In Taranaki, as in much of Aotearoa, we rely heavily on private motor vehicles to get around.
We now know how bad this is for the environment’s health, and the long-reaching impacts that climate change will have. This car-centric lifestyle has evolved over many decades, and will take time to change.
Where we can, we need to either reduce how much we travel or change how we travel – most likely a combination of both for each of us. Generally, it is more feasible for people in urban areas than those in rural areas who live further from services and amenities.
A shift to low emission transport options is essential to reduce carbon emissions. Rethinking how we travel and developing a network that makes it safe, convenient, and attractive to walk, cycle and take a bus for day-to-day trips is vital to making that change.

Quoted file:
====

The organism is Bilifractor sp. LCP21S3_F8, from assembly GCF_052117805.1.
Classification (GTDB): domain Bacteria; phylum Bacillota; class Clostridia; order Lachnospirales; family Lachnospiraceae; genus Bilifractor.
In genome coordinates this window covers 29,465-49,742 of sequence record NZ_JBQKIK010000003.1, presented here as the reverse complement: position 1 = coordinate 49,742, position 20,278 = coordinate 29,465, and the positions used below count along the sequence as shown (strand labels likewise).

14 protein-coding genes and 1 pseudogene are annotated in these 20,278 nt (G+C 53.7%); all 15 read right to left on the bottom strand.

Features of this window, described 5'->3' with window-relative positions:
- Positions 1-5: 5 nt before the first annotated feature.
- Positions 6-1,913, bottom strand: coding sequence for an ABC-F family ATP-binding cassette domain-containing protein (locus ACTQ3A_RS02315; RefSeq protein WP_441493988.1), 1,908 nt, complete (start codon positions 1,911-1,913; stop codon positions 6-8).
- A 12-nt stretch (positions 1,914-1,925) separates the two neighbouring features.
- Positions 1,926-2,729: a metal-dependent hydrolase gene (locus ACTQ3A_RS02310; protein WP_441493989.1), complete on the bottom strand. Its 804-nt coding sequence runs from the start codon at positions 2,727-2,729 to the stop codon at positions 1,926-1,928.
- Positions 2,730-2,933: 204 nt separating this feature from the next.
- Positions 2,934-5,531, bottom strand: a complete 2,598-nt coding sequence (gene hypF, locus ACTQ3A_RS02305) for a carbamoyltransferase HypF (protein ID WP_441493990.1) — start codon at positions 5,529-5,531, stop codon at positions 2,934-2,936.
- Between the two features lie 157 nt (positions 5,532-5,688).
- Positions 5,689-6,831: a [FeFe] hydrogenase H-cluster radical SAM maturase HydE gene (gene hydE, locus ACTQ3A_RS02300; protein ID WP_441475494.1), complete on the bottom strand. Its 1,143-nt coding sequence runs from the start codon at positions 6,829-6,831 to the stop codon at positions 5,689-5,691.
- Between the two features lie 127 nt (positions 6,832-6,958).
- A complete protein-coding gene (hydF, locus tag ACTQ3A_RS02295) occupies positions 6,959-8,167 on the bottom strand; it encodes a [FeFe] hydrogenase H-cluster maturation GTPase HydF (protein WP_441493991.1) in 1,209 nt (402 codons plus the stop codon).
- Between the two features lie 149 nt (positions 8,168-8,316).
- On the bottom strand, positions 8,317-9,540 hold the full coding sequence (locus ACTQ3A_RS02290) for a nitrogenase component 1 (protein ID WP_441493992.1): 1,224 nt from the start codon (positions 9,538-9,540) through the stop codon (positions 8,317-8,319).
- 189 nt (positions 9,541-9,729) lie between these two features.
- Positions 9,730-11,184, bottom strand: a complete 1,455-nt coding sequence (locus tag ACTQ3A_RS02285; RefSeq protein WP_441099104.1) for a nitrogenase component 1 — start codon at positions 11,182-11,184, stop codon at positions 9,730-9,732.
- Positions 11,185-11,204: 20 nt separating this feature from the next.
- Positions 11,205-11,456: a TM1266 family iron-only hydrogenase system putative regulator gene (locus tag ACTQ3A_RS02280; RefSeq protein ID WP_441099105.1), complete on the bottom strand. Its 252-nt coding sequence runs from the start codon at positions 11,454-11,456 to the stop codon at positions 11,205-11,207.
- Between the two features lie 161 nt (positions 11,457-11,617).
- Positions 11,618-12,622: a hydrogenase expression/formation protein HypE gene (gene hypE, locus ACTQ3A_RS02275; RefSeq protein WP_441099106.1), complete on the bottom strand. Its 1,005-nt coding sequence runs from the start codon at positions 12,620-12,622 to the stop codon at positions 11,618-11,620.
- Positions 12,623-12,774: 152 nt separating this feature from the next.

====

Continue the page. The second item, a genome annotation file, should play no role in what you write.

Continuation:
We don’t expect everyone to walk, cycle or bus every trip, but it we can enable enough people to change from their private vehicle for more trips, transport generated emissions will be reduced. We also need to improve the road safety for all residents, regardless of how they choose to get around our region.
Clearly, funding is not limitless, so it is impossible to have bus routes and walking/cycling paths everywhere we may want them throughout the region, so councils will need to prioritise what to do, and when, based on community desire/need.
Climate change is posing an urgent challenge to the resilience of our communities, and recent events are a clear reminder that we must maintain our focus not only on the immediate needs of rebuilding, but also on our increasingly urgent response to reducing emissions and building healthier and safer communities.